Still in love: The former First Lady's interview with Colbert on Tuesday also touched on lighter subjects, with Michelle calling her husband 'cute'
'The friendship that was the foundation of all of this is still there,' she said
The former First Lady's interview with Colbert on Tuesday also touched on lighter subjects — including when Michelle, a member of Gen X, poked fun at her husband, a Baby Boomer.
'He's gonna be old — 60! But he looks good. I like him, so it's like, oh you're cute!' she said.
She also spoke about how good it's been to be home with her husband during the pandemic, now as empty nesters.
'The friendship that was the foundation of all of this is still there,' she said.
'And that's what I tell young people, young couples: It's gonna come full circle, especially if you have little kids and you're working and your career, you look over at that guy and you're like, "Ooh, why did I do this? I don't even remember" But you come full circle, the kids are out of the house, and it's like, oh, you're kinda cute!
'That's where we are now. "Look at you in your little golf outfit! You look cute." I feel it now.
'I think it's even better because the pressures that were there are also gone,' she went on. 'They're different. Our kids are independent beings. We're not worried about feeding them, or curfew, or all those things that make life tense.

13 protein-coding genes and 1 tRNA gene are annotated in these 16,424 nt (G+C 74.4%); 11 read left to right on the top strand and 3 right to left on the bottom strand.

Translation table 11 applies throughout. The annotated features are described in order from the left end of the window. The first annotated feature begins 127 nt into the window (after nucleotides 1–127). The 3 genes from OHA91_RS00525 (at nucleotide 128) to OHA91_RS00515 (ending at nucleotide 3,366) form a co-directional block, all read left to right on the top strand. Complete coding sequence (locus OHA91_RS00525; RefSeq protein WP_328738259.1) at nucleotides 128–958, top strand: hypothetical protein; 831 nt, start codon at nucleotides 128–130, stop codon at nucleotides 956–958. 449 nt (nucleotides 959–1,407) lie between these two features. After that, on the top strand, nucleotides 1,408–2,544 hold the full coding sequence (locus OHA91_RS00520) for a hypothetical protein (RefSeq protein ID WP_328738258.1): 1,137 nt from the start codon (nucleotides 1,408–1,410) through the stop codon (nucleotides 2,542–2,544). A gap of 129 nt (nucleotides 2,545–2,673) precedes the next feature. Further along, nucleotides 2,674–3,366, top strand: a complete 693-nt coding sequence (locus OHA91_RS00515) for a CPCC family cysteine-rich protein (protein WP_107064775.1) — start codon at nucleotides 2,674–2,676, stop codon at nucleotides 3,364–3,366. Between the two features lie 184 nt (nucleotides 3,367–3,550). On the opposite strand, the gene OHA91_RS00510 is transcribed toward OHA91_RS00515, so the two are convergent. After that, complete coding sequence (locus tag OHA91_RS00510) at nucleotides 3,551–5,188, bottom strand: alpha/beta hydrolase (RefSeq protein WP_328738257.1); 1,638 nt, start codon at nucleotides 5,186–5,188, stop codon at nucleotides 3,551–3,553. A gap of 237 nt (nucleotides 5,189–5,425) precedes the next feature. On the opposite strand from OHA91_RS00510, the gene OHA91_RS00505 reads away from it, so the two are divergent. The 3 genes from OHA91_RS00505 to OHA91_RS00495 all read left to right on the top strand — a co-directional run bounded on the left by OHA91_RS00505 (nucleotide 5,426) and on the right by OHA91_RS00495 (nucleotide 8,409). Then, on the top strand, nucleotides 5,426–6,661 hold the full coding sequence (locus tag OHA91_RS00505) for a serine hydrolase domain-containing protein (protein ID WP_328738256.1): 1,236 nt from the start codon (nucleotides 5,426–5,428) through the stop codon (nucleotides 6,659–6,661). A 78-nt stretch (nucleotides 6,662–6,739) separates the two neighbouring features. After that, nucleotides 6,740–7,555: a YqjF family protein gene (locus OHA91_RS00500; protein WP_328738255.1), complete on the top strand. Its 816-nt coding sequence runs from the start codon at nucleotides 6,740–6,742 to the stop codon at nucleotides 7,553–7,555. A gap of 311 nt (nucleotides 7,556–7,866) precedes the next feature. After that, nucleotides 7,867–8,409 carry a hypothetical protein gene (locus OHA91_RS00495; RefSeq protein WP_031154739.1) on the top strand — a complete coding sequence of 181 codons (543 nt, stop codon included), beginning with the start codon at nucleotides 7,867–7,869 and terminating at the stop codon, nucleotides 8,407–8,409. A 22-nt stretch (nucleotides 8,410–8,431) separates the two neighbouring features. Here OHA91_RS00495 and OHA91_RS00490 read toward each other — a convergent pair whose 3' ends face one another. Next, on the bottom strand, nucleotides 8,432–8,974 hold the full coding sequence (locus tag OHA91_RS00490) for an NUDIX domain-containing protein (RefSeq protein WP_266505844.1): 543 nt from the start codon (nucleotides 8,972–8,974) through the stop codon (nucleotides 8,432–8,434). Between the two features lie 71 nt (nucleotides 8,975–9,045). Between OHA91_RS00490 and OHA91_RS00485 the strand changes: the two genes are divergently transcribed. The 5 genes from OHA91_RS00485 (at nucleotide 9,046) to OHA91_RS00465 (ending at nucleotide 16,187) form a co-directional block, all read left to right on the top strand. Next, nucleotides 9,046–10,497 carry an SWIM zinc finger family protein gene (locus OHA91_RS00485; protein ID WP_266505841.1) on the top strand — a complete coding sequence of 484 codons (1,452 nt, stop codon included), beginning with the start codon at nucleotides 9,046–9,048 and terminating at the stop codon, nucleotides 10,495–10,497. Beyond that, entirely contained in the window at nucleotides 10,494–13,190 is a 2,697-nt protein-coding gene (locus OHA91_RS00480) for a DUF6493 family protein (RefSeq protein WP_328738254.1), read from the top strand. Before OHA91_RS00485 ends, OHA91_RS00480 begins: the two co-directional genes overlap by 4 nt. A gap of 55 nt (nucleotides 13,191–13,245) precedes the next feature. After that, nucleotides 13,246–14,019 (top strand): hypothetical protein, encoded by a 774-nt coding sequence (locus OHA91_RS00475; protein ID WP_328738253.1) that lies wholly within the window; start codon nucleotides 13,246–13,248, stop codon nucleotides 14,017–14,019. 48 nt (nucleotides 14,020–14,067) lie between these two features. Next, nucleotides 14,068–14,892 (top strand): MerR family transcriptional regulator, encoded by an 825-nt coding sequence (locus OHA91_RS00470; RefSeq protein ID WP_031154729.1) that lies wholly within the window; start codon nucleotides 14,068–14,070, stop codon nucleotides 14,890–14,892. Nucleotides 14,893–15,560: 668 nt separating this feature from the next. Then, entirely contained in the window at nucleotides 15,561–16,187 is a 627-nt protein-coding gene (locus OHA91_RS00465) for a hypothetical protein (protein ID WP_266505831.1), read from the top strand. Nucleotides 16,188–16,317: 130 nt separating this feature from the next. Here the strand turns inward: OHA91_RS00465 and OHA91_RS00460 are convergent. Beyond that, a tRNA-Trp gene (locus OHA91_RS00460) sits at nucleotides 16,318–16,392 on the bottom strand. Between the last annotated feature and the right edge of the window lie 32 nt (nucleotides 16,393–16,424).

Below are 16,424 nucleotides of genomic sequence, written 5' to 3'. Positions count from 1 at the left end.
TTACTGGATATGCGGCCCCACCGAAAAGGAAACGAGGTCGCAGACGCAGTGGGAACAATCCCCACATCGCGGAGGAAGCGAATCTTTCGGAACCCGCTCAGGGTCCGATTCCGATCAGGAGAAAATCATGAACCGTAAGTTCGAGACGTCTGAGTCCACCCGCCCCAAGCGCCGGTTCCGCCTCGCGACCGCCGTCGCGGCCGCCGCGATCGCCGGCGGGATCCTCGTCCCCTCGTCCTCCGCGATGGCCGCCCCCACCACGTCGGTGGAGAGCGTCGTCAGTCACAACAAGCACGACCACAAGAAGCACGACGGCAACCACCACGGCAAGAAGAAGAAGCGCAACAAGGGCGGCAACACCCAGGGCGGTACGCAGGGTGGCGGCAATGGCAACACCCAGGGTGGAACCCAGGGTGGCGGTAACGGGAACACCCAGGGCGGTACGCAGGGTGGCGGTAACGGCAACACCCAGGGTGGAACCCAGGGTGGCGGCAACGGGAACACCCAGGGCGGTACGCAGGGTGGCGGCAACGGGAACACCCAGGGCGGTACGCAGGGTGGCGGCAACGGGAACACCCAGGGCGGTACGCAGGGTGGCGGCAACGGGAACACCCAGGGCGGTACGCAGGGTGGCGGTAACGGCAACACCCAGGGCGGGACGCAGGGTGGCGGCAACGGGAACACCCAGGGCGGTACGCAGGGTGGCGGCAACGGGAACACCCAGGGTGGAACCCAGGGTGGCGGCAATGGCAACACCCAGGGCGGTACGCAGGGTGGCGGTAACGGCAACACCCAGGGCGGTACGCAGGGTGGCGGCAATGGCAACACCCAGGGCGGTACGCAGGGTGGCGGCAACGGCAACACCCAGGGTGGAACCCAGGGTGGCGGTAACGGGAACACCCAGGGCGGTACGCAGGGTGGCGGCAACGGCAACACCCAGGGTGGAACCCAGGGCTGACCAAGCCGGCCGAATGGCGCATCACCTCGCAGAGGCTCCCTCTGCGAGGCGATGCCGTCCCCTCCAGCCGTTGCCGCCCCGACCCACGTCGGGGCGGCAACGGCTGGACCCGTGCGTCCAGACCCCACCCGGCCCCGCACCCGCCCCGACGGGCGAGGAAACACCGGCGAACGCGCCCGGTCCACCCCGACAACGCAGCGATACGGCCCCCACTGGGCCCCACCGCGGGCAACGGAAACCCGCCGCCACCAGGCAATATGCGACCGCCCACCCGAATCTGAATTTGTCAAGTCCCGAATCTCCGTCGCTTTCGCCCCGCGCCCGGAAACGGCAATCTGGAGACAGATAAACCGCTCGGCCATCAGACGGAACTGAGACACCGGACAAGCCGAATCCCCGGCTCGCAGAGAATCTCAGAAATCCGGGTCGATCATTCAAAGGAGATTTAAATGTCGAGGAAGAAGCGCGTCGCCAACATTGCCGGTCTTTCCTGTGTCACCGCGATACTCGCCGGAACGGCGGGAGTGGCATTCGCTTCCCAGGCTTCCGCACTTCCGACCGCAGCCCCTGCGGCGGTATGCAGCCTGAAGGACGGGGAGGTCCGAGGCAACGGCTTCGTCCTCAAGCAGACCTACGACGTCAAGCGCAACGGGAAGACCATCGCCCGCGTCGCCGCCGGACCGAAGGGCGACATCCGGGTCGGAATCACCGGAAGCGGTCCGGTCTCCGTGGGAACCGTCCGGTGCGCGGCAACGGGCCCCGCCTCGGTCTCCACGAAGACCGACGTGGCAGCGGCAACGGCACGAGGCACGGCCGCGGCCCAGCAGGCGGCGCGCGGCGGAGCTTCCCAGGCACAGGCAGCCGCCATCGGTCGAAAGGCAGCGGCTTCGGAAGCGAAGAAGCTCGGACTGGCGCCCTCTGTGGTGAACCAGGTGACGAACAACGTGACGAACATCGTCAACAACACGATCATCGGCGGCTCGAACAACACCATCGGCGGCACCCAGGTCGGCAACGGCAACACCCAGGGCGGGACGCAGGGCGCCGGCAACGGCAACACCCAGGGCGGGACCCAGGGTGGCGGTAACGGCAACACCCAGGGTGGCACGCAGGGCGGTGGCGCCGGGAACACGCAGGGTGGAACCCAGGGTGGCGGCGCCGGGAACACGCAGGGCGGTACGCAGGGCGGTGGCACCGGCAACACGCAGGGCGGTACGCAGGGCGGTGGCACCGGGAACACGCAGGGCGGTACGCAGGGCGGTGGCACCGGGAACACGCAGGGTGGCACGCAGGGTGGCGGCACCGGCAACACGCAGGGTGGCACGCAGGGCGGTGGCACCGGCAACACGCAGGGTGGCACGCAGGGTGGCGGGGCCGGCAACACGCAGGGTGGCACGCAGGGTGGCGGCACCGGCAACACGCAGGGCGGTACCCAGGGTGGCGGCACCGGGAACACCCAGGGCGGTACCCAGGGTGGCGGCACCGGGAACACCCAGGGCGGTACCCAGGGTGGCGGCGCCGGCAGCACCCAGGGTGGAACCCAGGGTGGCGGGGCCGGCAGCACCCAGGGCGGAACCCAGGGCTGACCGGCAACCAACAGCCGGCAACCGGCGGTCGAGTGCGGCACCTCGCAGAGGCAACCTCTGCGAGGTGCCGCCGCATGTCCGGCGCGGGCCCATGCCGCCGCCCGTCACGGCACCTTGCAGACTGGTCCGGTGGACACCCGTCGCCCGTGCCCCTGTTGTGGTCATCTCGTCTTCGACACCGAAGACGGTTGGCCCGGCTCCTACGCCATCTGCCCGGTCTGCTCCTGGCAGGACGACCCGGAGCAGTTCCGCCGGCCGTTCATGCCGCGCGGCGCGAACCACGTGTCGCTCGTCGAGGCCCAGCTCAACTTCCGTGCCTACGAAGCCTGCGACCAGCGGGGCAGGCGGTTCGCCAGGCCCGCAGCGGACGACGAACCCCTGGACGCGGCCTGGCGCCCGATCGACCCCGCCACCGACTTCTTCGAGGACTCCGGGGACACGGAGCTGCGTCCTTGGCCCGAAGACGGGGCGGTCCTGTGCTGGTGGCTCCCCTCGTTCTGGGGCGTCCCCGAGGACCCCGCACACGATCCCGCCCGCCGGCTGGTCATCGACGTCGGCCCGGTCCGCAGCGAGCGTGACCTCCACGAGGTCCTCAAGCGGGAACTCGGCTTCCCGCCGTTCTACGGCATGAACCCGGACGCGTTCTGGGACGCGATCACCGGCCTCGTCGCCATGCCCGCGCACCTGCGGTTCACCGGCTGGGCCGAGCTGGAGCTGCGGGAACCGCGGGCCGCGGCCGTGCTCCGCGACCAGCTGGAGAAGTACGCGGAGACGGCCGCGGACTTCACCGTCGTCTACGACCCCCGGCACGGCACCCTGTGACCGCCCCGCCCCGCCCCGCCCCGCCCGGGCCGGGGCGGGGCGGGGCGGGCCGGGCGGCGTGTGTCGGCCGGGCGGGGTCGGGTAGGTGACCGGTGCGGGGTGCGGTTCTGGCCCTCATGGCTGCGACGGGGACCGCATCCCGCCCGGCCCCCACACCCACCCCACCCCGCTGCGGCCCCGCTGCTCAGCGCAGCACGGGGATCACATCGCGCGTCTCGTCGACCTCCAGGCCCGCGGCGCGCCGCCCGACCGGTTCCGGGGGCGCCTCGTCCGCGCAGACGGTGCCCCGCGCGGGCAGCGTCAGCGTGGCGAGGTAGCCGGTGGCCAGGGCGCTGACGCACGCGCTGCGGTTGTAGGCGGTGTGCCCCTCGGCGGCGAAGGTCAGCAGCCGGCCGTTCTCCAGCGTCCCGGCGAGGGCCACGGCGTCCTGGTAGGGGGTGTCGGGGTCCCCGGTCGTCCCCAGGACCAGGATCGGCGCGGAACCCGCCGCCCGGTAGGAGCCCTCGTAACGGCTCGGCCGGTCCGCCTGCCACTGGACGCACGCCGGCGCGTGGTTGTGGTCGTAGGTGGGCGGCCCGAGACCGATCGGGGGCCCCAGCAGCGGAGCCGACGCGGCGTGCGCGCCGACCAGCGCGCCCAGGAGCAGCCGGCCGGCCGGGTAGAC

On their own: Though Sasha and Malia were living back home with their parents for part of the pandemic, Michelle said 'they're adults, and it's sort of like, hey, it's your life'
Though Sasha and Malia were living back home with their parents for part of the pandemic, Michelle said 'they're adults, and it's sort of like, hey, it's your life.'
'They went to the West Coast and they've been gone. They just left. They don't check in much,' she said.
'Our youngest, Sasha, who's not as talkative as our older one, was just like, "I really have nothing to say to you. I'm not even trying anymore." But we got through a couple of good months of feeling good being around each other.'
During the pandemic, the family watched a lot of movies together — thought Barack and Malia's taste is a bit different from Michelle and Sasha's.
'Malia is the movie savant. Although, we don't all like the same movies. She and Barack like dark and sad, and Sasha and I, we want a little laughter and frivolity,' she said.
'It seems like they take themselves a little seriously with their movies and they like to rehash dark moments. I'll say, Barack's taste in movies is everybody is sad and then they die.'